Glomus intraradices recently underwent a name change to Rhizophagus intraradices. Most of the information still applies to the first name of Glomus intraradices so that is what we explain below. We also explain why this species was thought to belong to each group.


Domain: Eukaryote

Group defined by being a unicellular or multicellular organism with a nucleous that is  membrane-bound.

Major Clade: Opishtokonta

All members of this group had an ancestor that had one posterior flagellum.

Kingdom: Fungi

This group is described as having a cell wall that is made out of chitin unlike the cell walls made of cellulose in plants. The phylogenic tree below shows the relationships of the kingdom of fungi to other well-known kingdoms, super groups, and domains.

Created by Dylan Montoure 2013 

Phylum: Glomeromycota

Approximately 230 speices, all described as forming arbuscular mycorrhizas with the roots of land plants.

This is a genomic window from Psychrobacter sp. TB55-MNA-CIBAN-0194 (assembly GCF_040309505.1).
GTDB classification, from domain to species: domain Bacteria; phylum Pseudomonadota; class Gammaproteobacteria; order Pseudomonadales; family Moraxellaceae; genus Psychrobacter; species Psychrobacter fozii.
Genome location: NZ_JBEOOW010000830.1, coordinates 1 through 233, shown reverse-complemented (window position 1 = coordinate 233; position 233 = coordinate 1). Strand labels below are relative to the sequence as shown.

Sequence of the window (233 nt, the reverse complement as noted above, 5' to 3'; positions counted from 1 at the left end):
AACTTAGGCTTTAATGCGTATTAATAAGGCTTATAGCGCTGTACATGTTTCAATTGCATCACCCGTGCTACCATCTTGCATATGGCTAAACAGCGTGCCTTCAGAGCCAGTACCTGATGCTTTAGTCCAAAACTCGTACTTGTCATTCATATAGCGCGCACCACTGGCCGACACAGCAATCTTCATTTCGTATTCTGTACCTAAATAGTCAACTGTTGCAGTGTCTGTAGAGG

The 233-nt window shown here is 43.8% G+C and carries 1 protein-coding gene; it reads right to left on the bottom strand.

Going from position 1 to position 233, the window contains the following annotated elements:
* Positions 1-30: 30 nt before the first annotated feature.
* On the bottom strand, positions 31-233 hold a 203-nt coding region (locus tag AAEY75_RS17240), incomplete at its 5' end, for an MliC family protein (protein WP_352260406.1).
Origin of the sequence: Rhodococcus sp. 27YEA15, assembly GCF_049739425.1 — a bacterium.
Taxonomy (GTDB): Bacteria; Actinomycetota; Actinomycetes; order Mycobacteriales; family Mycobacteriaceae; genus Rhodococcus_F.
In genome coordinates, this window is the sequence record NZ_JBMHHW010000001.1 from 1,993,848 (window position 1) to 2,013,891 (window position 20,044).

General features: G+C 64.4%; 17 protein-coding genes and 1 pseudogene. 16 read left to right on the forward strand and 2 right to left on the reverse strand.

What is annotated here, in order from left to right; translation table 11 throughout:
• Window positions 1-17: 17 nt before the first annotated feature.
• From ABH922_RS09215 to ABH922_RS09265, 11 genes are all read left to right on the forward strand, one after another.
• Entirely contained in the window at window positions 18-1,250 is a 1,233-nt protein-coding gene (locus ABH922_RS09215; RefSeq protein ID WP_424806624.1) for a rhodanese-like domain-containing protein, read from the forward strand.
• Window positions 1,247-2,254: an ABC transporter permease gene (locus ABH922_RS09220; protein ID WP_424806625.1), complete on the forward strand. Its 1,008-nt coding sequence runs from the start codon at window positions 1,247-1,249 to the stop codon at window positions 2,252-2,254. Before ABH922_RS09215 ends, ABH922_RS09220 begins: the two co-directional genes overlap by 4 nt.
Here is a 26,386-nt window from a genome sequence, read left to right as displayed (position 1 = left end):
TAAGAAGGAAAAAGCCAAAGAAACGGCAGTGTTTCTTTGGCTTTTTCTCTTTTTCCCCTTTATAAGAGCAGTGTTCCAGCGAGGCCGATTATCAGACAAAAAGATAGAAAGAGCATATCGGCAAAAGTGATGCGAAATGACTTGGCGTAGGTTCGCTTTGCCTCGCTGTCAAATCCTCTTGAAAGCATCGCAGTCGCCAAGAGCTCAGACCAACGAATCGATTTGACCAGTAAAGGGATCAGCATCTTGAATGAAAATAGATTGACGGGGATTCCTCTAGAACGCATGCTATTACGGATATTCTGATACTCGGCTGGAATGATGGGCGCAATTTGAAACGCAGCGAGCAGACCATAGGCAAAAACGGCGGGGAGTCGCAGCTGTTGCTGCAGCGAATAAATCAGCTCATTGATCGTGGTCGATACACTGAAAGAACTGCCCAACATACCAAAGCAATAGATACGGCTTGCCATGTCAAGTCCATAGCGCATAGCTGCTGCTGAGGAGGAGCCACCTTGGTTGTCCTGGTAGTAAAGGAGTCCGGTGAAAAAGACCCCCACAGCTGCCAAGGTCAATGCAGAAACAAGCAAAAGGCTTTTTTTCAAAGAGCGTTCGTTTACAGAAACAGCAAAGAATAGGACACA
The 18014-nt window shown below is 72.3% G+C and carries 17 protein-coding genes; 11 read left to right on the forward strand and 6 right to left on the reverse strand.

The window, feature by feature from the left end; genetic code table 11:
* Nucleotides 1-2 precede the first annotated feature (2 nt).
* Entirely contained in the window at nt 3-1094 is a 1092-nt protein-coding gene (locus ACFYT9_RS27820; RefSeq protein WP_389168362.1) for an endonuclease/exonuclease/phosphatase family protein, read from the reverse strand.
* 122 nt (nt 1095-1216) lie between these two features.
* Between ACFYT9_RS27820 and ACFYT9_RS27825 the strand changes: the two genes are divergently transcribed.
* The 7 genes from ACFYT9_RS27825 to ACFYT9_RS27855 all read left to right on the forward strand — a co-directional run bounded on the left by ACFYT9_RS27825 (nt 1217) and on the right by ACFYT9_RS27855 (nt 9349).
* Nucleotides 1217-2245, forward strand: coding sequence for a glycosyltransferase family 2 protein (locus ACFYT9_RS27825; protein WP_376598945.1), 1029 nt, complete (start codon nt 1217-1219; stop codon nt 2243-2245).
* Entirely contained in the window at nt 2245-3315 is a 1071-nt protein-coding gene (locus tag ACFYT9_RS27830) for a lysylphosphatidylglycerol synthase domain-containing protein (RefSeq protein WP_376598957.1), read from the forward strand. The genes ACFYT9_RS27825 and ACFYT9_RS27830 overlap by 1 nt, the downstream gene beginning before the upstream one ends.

Class: Glomeromycetes

Sub catergory of Glomeromycota.

Order: Glomerales

All fungi in this group are biotrophic mutualists with mainly plants. As seen in the following phylogenic tree, the relationship of the glomeromycetes is unclear as to which group diverged first. We can see however, which groups of fungi are sister to the Glomerales by molecular data (Hibbett et al. 2007)


Family: Glomeraceae

Sub catergory of Glomerales

Genus: Glomus

Largest group of arbuscular mycorrhizal fungi. Includes approximately 85 species

Species: Glomus intraradices

Species name which means "a small globular body within the roots" in latin. Glomus means "a small globular body", intra means "within", and radices means "roots" (Google Translate 2013).



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